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I Just Watched...

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5 hours ago, LawrenceA said:

The Caretaker aka The Guest (1963)  -  5/10

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British drama based on Harold Pinter's play, with Robert Shaw as a man who invites a homeless man (Donald Pleasence) to stay in a house that he's renovating. Shaw's brother (Alan Bates) shows up to taunt and chat with the homeless man. A prime example of why I'm an artistic philistine, I thought this was an entirely pointless exercise in nothingness. The performances are good, which is why I rated as highly as I did, but I got absolutely nothing from the "story" (there really isn't one, and that's the point?), and found the whole thing a waste of time. It's considered a masterpiece of the theater, though, so it only goes to illustrate further what a feeble-minded clod I am.

Source: internet

On stage, it is quite effective.

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16 hours ago, LawrenceA said:

Blood Link (1982)  -  5/10

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Italian/German/US co-production starring Michael Moriarty in dual roles. He's a professor who subjects himself to an experimental electro-shock therapy, inadvertently awakening a psychic link between he and his long-thought-dead identical twin brother who lives in Hamburg and is a crazed sex murderer. The good Moriarty travels to Germany to stop the bad Moriarty, leading to troublesome times for all involved. Co-starring Penelope Milford (who takes her clothes off a lot) as the good Moriarty's research assistant, Martha Smith (who takes her clothes off a lot) as a German prostitute that hangs out with the bad Moriarty, Sarah Langenfeld (who takes her clothes off a lot) as German lass who helps good Moriarty, Cameron Mitchell (fully clothed) as an ex-boxer, Virginia McKenna, Reinhold Olszweski, and Geraldine Fitzgerald. This very R-rated thriller is a bit of a mess, and it's as gratuitous as can be. Moriarty fans (there must be a few) will like his acting antics, and there's a score by Ennio Morricone, but it often doesn't fit with what's going on in the movie.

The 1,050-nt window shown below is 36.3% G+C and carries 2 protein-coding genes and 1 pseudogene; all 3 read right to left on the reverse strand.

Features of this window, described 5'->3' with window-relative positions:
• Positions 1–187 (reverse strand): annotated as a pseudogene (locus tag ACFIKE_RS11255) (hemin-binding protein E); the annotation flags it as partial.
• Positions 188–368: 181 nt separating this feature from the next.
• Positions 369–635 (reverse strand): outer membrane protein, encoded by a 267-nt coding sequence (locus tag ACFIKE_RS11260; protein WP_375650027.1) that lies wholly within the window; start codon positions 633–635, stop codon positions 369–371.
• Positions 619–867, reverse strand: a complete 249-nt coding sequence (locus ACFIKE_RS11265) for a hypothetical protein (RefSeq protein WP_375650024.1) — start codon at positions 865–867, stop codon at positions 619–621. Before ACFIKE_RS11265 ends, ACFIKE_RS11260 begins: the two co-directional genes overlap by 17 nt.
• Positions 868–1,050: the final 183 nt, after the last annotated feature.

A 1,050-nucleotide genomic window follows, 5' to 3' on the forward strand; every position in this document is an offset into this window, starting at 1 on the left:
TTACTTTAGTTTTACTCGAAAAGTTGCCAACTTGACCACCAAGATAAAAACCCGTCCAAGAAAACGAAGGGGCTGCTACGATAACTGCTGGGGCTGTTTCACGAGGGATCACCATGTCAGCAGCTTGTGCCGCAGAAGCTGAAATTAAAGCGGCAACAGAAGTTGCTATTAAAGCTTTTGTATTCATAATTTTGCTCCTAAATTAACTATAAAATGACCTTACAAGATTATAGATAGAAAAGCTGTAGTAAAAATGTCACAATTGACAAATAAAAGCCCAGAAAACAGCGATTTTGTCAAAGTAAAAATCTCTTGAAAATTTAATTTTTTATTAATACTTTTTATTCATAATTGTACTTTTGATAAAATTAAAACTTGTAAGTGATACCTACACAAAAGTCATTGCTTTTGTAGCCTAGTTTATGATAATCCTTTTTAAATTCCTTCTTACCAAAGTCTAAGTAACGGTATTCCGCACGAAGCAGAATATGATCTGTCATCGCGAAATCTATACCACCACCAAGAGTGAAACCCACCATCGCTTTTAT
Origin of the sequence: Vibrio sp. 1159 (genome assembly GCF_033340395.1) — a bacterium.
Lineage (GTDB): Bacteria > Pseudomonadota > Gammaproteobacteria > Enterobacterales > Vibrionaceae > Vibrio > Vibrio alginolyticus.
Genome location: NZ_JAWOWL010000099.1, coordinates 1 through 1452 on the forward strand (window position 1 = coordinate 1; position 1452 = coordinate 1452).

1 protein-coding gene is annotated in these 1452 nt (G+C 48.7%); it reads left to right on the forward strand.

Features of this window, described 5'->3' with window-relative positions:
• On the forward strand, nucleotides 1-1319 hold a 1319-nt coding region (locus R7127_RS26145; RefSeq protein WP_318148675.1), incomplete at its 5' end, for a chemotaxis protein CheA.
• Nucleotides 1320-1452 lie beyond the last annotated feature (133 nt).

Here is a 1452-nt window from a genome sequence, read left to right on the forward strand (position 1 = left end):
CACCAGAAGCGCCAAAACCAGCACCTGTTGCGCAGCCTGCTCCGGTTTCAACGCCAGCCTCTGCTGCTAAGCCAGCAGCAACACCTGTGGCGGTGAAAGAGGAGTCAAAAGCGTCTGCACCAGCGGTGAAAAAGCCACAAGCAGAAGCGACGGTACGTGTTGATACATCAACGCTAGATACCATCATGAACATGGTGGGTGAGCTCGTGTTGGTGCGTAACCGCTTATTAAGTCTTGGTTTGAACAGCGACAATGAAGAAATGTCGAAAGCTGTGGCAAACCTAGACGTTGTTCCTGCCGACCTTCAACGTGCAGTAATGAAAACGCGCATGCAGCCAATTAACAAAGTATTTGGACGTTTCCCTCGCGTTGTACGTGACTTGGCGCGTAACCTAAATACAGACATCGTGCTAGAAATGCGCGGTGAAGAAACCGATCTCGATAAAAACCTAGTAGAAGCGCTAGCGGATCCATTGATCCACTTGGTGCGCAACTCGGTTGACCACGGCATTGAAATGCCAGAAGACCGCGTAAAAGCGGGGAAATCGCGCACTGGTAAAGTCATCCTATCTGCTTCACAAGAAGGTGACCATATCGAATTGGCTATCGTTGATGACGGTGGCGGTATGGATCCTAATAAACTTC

Source: YouTube

If you had seen Michael Moriarty in the stage play that established him, "Find Your Way Home", you would've felt that he was destined to be a movie star.

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7 minutes ago, rayban said:

If you had seen Michael Moriarty in the stage play that established him, "Find Your Way Home", you would've felt that he was destined to be a movie star.

I actually liked Moriarty in quite a few things (Bang the Drum SlowlyWho'll Stop the RainQ: The Winged SerpentThe StuffLaw & Order) before he lost it with heavy drinking and extreme right-wing paranoia. I've read that he was in really rough shape for a while, but may have gotten himself together a bit in recent years.

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Michael Moriarty was really good in Bang the Drum Slowly and as the Gentleman Caller in a TV version of The Glass Menagerie (with Katharine Hepburn, Joanna Miles, and Sam Waterston), and he was one of the most believable lawyers ever on Law and Order. But I did not like him in Who'll Stop The Rain?, a movie best remembered, if at all, for brief frontal nudity by Nick Nolte. So I'm never sure what to expect from a Moriarty performance.